by Visit Ventura
The Amgen Tour of California is coming to Ventura (May 16th), a nearly 800-mile testament to human perseverance.
But perseverance takes many forms.
Eight years in the making, a sixth-grade bicycle education program (entirely grant funded) in the Ventura Unified School District kicked off in April. The aim is as important as it is simple; to teach some 900 sixth-grade students at Anacapa, Balboa, and Cabrillo middle schools how to be safe and wise bike riders.
Boiled down to basics, it’s a one to two-week PE course. The schooling goes something like this. Day one, classroom. Days two, three, and four are split between classroom and practicing skills on the blacktop (some classes are as large as 55, so they have to share the fleet of 30 bikes). The class culminates with a Friday group ride, maybe ten minutes of wheeling around the streets near the school, the kids showcasing their new skills and street wisdom.
“Everybody’s communicating, scanning, signaling right turns and left turns, and having fun,” says Derek Towers, City Bicycle Coordinator for Ventura. “Fun. That’s a big part.”
It’s just sixth graders for now, but Towers says the program could eventually expand to go younger. Why sixth graders?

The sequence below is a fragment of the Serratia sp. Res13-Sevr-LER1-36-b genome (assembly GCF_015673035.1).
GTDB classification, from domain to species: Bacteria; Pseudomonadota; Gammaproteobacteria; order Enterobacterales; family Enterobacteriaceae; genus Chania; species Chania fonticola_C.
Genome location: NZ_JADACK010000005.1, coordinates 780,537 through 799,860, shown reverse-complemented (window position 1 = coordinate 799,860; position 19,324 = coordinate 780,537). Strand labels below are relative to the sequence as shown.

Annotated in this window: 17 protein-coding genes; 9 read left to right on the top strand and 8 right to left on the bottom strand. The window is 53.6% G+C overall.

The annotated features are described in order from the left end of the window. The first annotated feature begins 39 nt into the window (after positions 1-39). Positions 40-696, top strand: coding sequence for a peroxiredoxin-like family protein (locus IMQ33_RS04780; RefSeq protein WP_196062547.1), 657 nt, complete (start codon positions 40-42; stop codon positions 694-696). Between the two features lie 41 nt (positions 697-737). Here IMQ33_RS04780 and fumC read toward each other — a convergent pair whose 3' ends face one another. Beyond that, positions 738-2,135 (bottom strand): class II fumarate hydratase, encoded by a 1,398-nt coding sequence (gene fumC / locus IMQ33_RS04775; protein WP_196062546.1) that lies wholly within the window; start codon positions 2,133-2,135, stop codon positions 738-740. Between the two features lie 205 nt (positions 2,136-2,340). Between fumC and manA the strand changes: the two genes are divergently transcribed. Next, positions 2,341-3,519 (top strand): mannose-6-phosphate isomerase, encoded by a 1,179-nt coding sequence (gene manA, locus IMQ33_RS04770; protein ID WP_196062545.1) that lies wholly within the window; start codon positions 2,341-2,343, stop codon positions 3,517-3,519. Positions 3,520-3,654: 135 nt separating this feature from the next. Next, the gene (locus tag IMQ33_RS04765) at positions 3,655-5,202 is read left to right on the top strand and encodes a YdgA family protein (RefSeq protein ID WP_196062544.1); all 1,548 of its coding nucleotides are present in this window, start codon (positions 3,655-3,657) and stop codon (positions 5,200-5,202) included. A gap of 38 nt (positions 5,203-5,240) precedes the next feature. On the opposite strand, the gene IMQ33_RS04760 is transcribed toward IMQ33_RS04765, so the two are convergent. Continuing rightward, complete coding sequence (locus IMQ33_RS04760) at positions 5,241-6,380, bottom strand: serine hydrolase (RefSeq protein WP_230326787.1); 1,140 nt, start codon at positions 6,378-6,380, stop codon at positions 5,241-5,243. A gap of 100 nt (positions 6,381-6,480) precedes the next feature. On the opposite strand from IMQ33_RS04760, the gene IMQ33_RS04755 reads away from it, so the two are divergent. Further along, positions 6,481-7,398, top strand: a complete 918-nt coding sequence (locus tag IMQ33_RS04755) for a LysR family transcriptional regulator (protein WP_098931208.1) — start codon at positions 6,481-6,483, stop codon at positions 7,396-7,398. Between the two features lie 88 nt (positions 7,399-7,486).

“It’s a good age to get to kids” says Towers diplomatically.
It is. And the sixth graders have reacted with the kind of crackling, schizophrenic energy you may remember.
“It’s been pretty awesome,” laughs Towers. “We have them wear hair nets because we’re sharing helmets, and day one everyone’s moaning and complaining about the hair nets. Day two, when they’re on the bikes, there’s not a peep out of them. They’re overjoyed to have bikes for PE.”
The program is a collaborative effort between the City of Ventura, Ventura Unified School District, Channel Islands Bike Club, BikeVentura, CycleCalCoast, and outdoor outfitter REI (they supplied the discounted bikes and helmets).
That’s a sentence full of names. Witness the magic of community.
Smiles Towers; “All of these people have come together as a bicycle community to make it happen.”
For the kids.